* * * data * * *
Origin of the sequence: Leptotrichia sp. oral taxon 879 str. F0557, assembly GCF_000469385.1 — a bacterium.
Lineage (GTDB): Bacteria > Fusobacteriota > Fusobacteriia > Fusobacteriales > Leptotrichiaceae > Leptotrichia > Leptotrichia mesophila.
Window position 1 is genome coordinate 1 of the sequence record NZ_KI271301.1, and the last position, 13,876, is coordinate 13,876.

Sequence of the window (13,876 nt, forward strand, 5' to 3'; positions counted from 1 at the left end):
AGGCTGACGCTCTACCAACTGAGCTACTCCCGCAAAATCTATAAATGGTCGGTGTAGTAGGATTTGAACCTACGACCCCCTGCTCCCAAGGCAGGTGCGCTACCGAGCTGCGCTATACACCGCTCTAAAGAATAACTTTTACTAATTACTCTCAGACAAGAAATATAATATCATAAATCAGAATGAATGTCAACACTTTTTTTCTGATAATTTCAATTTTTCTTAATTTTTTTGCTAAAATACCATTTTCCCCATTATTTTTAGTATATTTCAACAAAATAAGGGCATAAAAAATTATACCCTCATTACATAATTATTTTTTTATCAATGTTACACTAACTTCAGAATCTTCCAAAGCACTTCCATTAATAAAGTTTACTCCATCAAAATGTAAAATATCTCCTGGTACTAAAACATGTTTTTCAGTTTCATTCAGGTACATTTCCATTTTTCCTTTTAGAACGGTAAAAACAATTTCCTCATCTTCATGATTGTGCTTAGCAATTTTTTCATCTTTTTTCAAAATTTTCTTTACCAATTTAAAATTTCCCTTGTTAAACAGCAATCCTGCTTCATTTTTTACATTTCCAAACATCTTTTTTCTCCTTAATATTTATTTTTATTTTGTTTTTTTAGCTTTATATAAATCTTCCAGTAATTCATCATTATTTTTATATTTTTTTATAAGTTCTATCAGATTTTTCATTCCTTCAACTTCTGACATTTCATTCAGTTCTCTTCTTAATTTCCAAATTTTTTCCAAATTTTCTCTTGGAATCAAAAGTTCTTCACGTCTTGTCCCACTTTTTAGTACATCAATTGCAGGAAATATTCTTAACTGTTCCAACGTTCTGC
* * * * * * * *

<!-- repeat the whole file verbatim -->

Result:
Origin of the sequence: Leptotrichia sp. oral taxon 879 str. F0557, assembly GCF_000469385.1 — a bacterium.
Lineage (GTDB): Bacteria > Fusobacteriota > Fusobacteriia > Fusobacteriales > Leptotrichiaceae > Leptotrichia > Leptotrichia mesophila.
Window position 1 is genome coordinate 1 of the sequence record NZ_KI271301.1, and the last position, 13,876, is coordinate 13,876.

Sequence of the window (13,876 nt, forward strand, 5' to 3'; positions counted from 1 at the left end):
AGGCTGACGCTCTACCAACTGAGCTACTCCCGCAAAATCTATAAATGGTCGGTGTAGTAGGATTTGAACCTACGACCCCCTGCTCCCAAGGCAGGTGCGCTACCGAGCTGCGCTATACACCGCTCTAAAGAATAACTTTTACTAATTACTCTCAGACAAGAAATATAATATCATAAATCAGAATGAATGTCAACACTTTTTTTCTGATAATTTCAATTTTTCTTAATTTTTTTGCTAAAATACCATTTTCCCCATTATTTTTAGTATATTTCAACAAAATAAGGGCATAAAAAATTATACCCTCATTACATAATTATTTTTTTATCAATGTTACACTAACTTCAGAATCTTCCAAAGCACTTCCATTAATAAAGTTTACTCCATCAAAATGTAAAATATCTCCTGGTACTAAAACATGTTTTTCAGTTTCATTCAGGTACATTTCCATTTTTCCTTTTAGAACGGTAAAAACAATTTCCTCATCTTCATGATTGTGCTTAGCAATTTTTTCATCTTTTTTCAAAATTTTCTTTACCAATTTAAAATTTCCCTTGTTAAACAGCAATCCTGCTTCATTTTTTACATTTCCAAACATCTTTTTTCTCCTTAATATTTATTTTTATTTTGTTTTTTTAGCTTTATATAAATCTTCCAGTAATTCATCATTATTTTTATATTTTTTTATAAGTTCTATCAGATTTTTCATTCCTTCAACTTCTGACATTTCATTCAGTTCTCTTCTTAATTTCCAAATTTTTTCCAAATTTTCTCTTGGAATCAAAAGTTCTTCACGTCTTGTCCCACTTTTTAGTACATCAATTGCAGGAAATATTCTTAACTGTTCCAACGTTCTGC